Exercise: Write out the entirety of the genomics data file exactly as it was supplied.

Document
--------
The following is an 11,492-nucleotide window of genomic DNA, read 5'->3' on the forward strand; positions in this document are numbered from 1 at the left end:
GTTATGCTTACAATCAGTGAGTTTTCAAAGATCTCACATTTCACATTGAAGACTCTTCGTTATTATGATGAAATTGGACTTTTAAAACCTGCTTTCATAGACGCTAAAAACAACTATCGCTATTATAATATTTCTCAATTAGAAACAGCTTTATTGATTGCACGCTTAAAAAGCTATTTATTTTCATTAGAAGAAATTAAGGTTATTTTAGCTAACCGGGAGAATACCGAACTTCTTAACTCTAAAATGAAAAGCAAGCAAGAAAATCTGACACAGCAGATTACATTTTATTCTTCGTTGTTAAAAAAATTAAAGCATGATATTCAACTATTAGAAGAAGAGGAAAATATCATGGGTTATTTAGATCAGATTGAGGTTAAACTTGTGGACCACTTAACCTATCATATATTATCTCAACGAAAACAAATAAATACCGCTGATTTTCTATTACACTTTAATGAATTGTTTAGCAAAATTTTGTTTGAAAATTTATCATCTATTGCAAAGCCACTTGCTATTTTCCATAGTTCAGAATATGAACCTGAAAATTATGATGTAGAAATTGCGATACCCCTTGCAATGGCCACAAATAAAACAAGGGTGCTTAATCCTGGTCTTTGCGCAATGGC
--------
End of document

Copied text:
The following is an 11,492-nucleotide window of genomic DNA, read 5'->3' on the forward strand; positions in this document are numbered from 1 at the left end:
GTTATGCTTACAATCAGTGAGTTTTCAAAGATCTCACATTTCACATTGAAGACTCTTCGTTATTATGATGAAATTGGACTTTTAAAACCTGCTTTCATAGACGCTAAAAACAACTATCGCTATTATAATATTTCTCAATTAGAAACAGCTTTATTGATTGCACGCTTAAAAAGCTATTTATTTTCATTAGAAGAAATTAAGGTTATTTTAGCTAACCGGGAGAATACCGAACTTCTTAACTCTAAAATGAAAAGCAAGCAAGAAAATCTGACACAGCAGATTACATTTTATTCTTCGTTGTTAAAAAAATTAAAGCATGATATTCAACTATTAGAAGAAGAGGAAAATATCATGGGTTATTTAGATCAGATTGAGGTTAAACTTGTGGACCACTTAACCTATCATATATTATCTCAACGAAAACAAATAAATACCGCTGATTTTCTATTACACTTTAATGAATTGTTTAGCAAAATTTTGTTTGAAAATTTATCATCTATTGCAAAGCCACTTGCTATTTTCCATAGTTCAGAATATGAACCTGAAAATTATGATGTAGAAATTGCGATACCCCTTGCAATGGCCACAAATAAAACAAGGGTGCTTAATCCTGGTCTTTGCGCAATGGC